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YMMV / Stranger in a Strange Land

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  • Anvilicious: In case you didn't get it, Robert Heinlein dislikes mainstream religion (particularly televangelists), likes polyamory and also likes "pleasantly plump" women. He also advocates personal development (in a semi-spiritual sense). (For the record, he said he didn't want to present the story and its values as something he endorsed, but wanted to jar people's preconceived notions and get them to question and think.)
  • Designated Hero: For an All-Loving Hero, Michael makes a LOT of people disappear... Jubal even calls him on it toward the end of the book, and he explains that since no one ever really dies, he's doing the equivalent of removing a football player from the game for unnecessary roughness.
  • Esoteric Happy Ending: Michael's death is entirely irrelevant because he's become an Old One (or possibly an angel, or both) and will exist eternally, and since his cult has eaten him, he's now a part of them all, and they will continue to spread and, in five thousand years from now, save Earth from being destroyed by Martians! Because, at that point, all humans will be members of Michael's cult and have all developed to beautiful, incredibly powerful psychic superhumans. And all those who didn't agree with their message (or were just plain too "inherently wrong" to be considered worthy of "sharing the water with" — gays, for instance) have either died out or were made to disappear. Which is perfectly fine, because human morals and justice don't apply to any of them. Yay?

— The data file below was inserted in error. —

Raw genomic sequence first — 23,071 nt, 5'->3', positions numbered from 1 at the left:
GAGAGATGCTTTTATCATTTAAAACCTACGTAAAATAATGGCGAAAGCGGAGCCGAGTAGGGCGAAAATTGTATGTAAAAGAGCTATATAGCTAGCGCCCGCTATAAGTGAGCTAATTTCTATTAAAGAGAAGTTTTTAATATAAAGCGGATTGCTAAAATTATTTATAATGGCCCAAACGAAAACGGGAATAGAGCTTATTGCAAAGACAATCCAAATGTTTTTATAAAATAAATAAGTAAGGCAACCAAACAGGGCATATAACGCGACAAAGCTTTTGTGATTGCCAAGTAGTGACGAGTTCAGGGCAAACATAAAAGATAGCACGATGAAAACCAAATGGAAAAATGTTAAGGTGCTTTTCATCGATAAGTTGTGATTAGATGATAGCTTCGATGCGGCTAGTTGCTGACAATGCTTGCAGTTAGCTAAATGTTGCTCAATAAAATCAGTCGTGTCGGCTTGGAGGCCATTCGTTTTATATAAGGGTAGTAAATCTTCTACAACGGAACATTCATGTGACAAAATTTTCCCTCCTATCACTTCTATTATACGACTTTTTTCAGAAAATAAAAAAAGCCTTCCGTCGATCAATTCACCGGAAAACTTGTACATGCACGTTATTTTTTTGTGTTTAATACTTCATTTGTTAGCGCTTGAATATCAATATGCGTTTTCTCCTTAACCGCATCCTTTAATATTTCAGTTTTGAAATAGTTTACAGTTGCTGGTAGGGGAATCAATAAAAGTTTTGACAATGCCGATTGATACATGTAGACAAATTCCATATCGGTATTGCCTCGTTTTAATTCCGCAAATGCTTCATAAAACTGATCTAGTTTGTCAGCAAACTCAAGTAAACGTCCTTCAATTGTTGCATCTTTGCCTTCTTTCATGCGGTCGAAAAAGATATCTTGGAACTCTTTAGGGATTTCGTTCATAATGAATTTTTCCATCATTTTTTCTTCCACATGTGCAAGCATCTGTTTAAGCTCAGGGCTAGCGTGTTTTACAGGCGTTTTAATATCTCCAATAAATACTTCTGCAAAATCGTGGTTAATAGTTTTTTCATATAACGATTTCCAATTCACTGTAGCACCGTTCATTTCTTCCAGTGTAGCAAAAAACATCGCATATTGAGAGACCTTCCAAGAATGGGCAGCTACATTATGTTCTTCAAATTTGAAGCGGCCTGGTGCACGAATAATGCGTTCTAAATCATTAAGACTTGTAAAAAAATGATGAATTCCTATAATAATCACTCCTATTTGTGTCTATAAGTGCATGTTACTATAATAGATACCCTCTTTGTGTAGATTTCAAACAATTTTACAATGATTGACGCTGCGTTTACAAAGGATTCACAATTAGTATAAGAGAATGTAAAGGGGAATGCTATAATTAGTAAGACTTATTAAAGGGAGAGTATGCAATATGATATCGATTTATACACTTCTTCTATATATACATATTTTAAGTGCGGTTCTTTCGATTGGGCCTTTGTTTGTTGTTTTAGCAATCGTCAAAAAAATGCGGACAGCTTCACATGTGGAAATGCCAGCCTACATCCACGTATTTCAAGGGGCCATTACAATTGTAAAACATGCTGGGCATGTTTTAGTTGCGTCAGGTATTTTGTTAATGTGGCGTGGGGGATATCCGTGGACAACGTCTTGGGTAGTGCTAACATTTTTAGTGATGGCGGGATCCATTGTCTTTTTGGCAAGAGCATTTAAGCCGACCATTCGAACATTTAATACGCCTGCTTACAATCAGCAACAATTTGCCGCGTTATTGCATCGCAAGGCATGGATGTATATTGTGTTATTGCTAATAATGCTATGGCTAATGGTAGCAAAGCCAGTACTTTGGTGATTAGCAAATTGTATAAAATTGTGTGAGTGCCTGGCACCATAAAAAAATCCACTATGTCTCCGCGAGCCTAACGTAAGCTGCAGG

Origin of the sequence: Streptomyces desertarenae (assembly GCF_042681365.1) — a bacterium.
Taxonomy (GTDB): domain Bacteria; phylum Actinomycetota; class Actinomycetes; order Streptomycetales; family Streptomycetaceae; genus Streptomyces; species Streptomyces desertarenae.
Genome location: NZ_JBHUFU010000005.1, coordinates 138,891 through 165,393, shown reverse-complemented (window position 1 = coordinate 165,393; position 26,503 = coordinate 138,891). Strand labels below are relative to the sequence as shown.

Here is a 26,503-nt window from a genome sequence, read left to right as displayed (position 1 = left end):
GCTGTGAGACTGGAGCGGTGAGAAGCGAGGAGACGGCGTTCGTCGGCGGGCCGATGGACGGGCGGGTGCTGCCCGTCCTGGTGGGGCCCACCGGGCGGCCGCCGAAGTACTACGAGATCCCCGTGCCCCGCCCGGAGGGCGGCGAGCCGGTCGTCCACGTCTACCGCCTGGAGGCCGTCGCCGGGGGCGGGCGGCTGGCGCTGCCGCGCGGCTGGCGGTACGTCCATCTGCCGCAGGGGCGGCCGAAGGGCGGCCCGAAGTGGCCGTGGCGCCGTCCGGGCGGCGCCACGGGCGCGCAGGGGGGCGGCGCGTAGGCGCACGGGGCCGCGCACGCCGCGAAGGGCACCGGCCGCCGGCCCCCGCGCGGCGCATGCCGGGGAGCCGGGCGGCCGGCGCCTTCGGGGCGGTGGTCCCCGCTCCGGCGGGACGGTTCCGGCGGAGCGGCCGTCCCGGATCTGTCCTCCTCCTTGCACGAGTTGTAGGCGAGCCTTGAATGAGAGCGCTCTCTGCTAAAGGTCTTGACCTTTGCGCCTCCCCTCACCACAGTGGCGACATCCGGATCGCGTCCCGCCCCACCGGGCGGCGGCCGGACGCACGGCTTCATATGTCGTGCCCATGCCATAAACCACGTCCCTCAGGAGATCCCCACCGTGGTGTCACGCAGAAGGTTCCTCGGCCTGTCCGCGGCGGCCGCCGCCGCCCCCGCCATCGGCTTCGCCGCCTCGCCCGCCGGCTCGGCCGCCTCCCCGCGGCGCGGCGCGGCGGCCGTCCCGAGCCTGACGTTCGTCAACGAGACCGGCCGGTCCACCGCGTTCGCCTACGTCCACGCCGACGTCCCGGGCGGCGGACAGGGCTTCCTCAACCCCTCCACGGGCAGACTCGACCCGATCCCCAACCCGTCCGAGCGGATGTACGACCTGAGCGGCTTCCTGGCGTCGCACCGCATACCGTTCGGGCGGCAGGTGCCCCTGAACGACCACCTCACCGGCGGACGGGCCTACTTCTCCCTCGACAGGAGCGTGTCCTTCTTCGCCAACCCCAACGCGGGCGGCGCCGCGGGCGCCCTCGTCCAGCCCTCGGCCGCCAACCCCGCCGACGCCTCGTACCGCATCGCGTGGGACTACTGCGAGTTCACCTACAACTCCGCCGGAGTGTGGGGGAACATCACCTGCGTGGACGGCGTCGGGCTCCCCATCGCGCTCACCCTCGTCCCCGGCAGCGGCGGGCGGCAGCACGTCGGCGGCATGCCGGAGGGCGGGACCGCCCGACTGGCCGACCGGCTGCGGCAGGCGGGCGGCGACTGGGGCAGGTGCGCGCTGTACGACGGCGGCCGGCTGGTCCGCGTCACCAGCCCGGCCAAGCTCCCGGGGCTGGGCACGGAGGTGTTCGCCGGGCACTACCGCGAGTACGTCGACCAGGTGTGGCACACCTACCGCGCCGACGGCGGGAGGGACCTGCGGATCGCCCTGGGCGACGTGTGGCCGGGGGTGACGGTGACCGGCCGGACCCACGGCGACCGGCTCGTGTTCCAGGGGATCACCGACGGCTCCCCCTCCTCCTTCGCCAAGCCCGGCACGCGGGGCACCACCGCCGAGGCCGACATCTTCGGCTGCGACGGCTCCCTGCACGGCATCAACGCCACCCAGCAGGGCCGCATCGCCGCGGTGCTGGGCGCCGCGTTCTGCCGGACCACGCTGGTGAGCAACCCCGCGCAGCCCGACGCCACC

• Funny Moments: Not in this book, but there's one in a later Heinlein work, The Number of the Beast, in reference to it, where one of the characters derides two others for admitting to enjoying Stranger in a Strange Land. They then consider visiting Heinlein to ask him what possessed him to write it.
  • Hilarious in Hindsight: Heinlein predicted screensavers:
    "They went to the living room; Jill sat at his feet and they applied themselves to martinis. Opposite his chair was a stereovision tank disguised as an aquarium; he switched it on, guppies and tetras gave way to the face of the well-known winchellnote  Augustus Greaves."
  • Memetic Mutation: The word "grok" (Martian for "drink", but used in the sense of "completely grasp an idea") became a popular slang term after the book came out.
  • Nightmare Fuel:
    • Valentine Michael Smith has vast psychic abilities owing to his Martian upbringing. Among these is the ability to make any object, regardless of size or make-up, just "go away." This includes humans, and Smith spends most of the book with an odd mix of Blue-and-Orange Morality and Black-and-White Morality, meaning if he perceives a "wrongness" in you, you're just gone. Mike's bodycount, not that there are any bodies to count, gets up into the high hundreds.
      • And absolutely no one in his little cult can see anything wrong with that. Because those people didn't agree with Michael or did something that displeased him, they were in the wrong and thus, making them disappear is fully justified. Their Übermensch mentality regarding Michael (and, by extension, themselves) has them disregard the inherent moral wrongness of murder entirely.
    • As Jubal points out in the book, the moral code that religions always ascribe to their gods is not the same as that they insist on for mortals, and this combines in disquieting ways with Mike's philosophy that all people are God.
    • There is a second and more deliberate Nightmare Fuel in the notion that the "Old Ones" of Mars are capable of dismantling planets, have done it in the past, and simply haven't made up their minds yet on whether or not to do it to Earth.